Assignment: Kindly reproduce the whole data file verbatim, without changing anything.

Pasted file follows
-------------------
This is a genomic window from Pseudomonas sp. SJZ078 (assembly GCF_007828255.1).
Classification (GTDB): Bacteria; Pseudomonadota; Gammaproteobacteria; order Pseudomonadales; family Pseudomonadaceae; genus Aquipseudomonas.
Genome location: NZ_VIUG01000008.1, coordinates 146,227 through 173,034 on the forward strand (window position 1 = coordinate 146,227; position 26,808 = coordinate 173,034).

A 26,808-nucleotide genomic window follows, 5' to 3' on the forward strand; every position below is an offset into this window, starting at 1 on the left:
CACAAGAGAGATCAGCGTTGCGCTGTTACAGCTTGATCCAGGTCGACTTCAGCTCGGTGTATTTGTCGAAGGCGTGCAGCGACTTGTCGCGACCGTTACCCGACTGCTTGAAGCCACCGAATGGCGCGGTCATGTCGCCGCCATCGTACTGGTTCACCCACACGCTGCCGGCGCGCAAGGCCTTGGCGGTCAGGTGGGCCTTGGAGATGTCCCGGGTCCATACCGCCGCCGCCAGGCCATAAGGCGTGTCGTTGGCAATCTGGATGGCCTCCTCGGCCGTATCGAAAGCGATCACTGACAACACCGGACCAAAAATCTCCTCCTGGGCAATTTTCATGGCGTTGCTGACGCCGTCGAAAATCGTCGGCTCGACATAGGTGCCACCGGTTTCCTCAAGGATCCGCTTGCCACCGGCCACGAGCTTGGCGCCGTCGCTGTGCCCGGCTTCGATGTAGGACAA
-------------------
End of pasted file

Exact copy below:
This is a genomic window from Pseudomonas sp. SJZ078 (assembly GCF_007828255.1).
Classification (GTDB): Bacteria; Pseudomonadota; Gammaproteobacteria; order Pseudomonadales; family Pseudomonadaceae; genus Aquipseudomonas.
Genome location: NZ_VIUG01000008.1, coordinates 146,227 through 173,034 on the forward strand (window position 1 = coordinate 146,227; position 26,808 = coordinate 173,034).

A 26,808-nucleotide genomic window follows, 5' to 3' on the forward strand; every position below is an offset into this window, starting at 1 on the left:
CACAAGAGAGATCAGCGTTGCGCTGTTACAGCTTGATCCAGGTCGACTTCAGCTCGGTGTATTTGTCGAAGGCGTGCAGCGACTTGTCGCGACCGTTACCCGACTGCTTGAAGCCACCGAATGGCGCGGTCATGTCGCCGCCATCGTACTGGTTCACCCACACGCTGCCGGCGCGCAAGGCCTTGGCGGTCAGGTGGGCCTTGGAGATGTCCCGGGTCCATACCGCCGCCGCCAGGCCATAAGGCGTGTCGTTGGCAATCTGGATGGCCTCCTCGGCCGTATCGAAAGCGATCACTGACAACACCGGACCAAAAATCTCCTCCTGGGCAATTTTCATGGCGTTGCTGACGCCGTCGAAAATCGTCGGCTCGACATAGGTGCCACCGGTTTCCTCAAGGATCCGCTTGCCACCGGCCACGAGCTTGGCGCCGTCGCTGTGCCCGGCTTCGATGTAGGACAA